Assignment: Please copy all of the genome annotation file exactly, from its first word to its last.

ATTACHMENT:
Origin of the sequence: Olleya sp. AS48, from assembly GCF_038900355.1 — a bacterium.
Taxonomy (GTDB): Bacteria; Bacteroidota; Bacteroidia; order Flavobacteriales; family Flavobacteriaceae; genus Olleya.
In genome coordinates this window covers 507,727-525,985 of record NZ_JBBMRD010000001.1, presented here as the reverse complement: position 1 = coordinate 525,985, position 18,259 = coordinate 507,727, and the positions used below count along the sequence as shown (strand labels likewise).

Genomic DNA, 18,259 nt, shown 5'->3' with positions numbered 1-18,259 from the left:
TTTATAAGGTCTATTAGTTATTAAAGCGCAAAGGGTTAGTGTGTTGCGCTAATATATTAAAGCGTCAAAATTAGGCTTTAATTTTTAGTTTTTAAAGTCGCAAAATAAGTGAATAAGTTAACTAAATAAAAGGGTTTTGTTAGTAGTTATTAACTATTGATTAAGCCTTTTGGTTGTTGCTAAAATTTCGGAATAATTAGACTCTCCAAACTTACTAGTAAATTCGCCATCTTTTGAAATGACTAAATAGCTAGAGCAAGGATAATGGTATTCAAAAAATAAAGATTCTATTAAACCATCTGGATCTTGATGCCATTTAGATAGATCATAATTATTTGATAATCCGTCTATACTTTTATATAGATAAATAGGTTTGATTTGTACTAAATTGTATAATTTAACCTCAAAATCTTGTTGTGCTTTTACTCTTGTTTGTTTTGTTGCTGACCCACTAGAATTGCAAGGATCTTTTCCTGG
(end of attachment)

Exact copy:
Origin of the sequence: Olleya sp. AS48, from assembly GCF_038900355.1 — a bacterium.
Taxonomy (GTDB): Bacteria; Bacteroidota; Bacteroidia; order Flavobacteriales; family Flavobacteriaceae; genus Olleya.
In genome coordinates this window covers 507,727-525,985 of record NZ_JBBMRD010000001.1, presented here as the reverse complement: position 1 = coordinate 525,985, position 18,259 = coordinate 507,727, and the positions used below count along the sequence as shown (strand labels likewise).

Genomic DNA, 18,259 nt, shown 5'->3' with positions numbered 1-18,259 from the left:
TTTATAAGGTCTATTAGTTATTAAAGCGCAAAGGGTTAGTGTGTTGCGCTAATATATTAAAGCGTCAAAATTAGGCTTTAATTTTTAGTTTTTAAAGTCGCAAAATAAGTGAATAAGTTAACTAAATAAAAGGGTTTTGTTAGTAGTTATTAACTATTGATTAAGCCTTTTGGTTGTTGCTAAAATTTCGGAATAATTAGACTCTCCAAACTTACTAGTAAATTCGCCATCTTTTGAAATGACTAAATAGCTAGAGCAAGGATAATGGTATTCAAAAAATAAAGATTCTATTAAACCATCTGGATCTTGATGCCATTTAGATAGATCATAATTATTTGATAATCCGTCTATACTTTTATATAGATAAATAGGTTTGATTTGTACTAAATTGTATAATTTAACCTCAAAATCTTGTTGTGCTTTTACTCTTGTTTGTTTTGTTGCTGACCCACTAGAATTGCAAGGATCTTTTCCTGG